Reading List for September 20-22

Sep 20, 2019
Current Events, Economics, Investing, Paying for College, Career, Retirement

Financial Literacy/Advocacy

  • Here is a snapshot of the state of financial education in the US by none other than NGPF Fellows, Courtney Poquette and Kayla Bousom, along with NGPF co-founder Tim Ranzetta. (MarketWatch)
  • Arizona State Treasurer discusses the importance of financial education. (Personal Finance curriculum is part of the economics course Arizona high school students must pass to graduate.) (USA Today-AZ Central)
  • Employers are now filling the financial literacy gap with twice as many offering financial wellness programs as in 2015, according to findings of the Bank of America’s 2019 Workplace Benefits Report. (BusinessWire)


  • The Federal Reserve Bank lowered the target interest rate by 25 basis points this week for the second time. Read about what this means to most people. (
  • Historically, the stock market has responded positively to two rate cuts of 25 basis points.


  • The Business Roundtable Third Quarter Economic Outlook Index dropped over 10 points from last quarter.


  • Not sure if this is surprising, given all the talk about index funds, but the amount invested in index funds just surpassed the total invested in managed funds. (WSJ)  Check out Tim's blog on this.


Paying for College/Student Loans

  • This Inside Higher Education article discussing a request made by the Governor of New Mexico to the legislature to fund a scholarship to make public college education free clearly articulates the distinction between “first dollar” and “last dollar” scholarship programs. First-dollar might help low-income students, but the last-dollar (filling any remaining gap), which is what is being proposed, does not.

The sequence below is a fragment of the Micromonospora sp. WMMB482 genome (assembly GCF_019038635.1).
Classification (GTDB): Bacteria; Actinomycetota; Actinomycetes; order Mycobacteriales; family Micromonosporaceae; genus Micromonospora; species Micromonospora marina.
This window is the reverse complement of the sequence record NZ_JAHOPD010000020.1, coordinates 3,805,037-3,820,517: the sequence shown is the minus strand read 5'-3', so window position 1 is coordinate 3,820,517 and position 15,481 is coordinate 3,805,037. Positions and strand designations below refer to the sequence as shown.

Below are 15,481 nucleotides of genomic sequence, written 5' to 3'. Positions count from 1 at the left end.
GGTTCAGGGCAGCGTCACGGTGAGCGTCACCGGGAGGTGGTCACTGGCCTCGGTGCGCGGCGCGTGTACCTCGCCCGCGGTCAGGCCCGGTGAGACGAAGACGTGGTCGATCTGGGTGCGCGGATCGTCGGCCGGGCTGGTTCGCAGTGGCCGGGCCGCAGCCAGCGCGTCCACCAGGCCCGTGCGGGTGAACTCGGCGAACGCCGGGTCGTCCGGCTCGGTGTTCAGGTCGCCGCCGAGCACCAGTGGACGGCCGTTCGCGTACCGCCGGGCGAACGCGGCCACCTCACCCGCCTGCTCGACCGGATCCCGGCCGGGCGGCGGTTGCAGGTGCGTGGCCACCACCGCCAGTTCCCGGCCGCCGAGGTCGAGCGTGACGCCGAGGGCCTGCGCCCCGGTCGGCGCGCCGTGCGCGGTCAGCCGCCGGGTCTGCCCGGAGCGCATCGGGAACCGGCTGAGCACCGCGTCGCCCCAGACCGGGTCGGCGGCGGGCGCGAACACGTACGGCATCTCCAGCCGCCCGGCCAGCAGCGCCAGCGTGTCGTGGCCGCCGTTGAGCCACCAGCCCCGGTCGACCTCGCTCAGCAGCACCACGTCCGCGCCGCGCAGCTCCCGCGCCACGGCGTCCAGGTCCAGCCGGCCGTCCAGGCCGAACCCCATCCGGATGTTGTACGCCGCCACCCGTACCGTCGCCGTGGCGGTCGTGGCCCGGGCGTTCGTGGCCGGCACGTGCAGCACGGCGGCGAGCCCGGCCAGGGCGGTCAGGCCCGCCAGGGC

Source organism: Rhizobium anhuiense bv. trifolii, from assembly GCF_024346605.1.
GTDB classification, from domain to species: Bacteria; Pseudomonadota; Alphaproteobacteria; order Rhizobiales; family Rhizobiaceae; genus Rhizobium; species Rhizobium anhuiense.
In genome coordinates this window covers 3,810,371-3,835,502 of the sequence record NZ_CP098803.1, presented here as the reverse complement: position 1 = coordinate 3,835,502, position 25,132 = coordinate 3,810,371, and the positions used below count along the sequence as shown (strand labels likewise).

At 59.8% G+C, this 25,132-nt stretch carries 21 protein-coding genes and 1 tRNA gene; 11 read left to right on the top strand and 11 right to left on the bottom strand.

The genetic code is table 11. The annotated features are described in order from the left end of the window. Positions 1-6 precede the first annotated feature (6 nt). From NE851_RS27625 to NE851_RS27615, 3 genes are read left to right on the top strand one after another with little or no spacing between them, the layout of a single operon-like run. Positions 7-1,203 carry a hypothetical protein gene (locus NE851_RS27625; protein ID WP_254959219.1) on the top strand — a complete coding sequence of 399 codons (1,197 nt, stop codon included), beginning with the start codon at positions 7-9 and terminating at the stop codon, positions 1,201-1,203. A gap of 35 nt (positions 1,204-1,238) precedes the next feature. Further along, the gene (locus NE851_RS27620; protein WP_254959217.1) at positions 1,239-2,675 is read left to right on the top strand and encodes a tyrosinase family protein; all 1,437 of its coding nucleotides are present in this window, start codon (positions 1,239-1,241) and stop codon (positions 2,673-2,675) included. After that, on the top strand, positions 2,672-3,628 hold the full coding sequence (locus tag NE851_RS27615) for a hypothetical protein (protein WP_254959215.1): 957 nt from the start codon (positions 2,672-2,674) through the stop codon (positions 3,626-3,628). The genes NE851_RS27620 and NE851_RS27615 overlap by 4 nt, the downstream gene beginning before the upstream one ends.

• Here is some advice on how to make your fist student loan payment. (Business Insider)
  • Michelle Singletary of the Washington Post makes an argument for why you should prioritize paying off your student loans before worrying about saving for retirement, counter to the advice of many others. Her reasoning is that downplaying the debt often leads to it snowballing.


  • Degrees are not necessarily needed or helpful for today’s careers., so why do employers still want you to have one? This theme was prevalent in the most recent “What’s New With Careers.” (Washington Post)
  • Given the hot job market, the new problem employers face is new hires “ghosting” them. (CNN)


  • Millennials have more credit card debt than student debt. (CNBC) So it is not surprising that Millennials are very stressed out about money. (Financial Brand


  • NextAvenue takes a closer look at the increasing trend of retirees working past retirement and the reasons why this is happening.


About the Author

Beth Tallman

Beth Tallman entered the working world armed with an M.B.A. in finance and thoroughly enjoyed her first career working in manufacturing and telecommunications, including a stint overseas. She took advantage of an involuntary separation to try teaching high school math, something she had always dreamed of doing. When fate stepped in once again, Beth jumped on the opportunity to combine her passion for numbers, money, and education to develop curriculum and teach personal finance at Oberlin College. Beth now spends her time writing on personal finance and financial education, conducting student workshops, and developing finance curricula and educational content. She is also the Treasurer of Ohio Jump$tart Coalition for Personal Financial Literacy.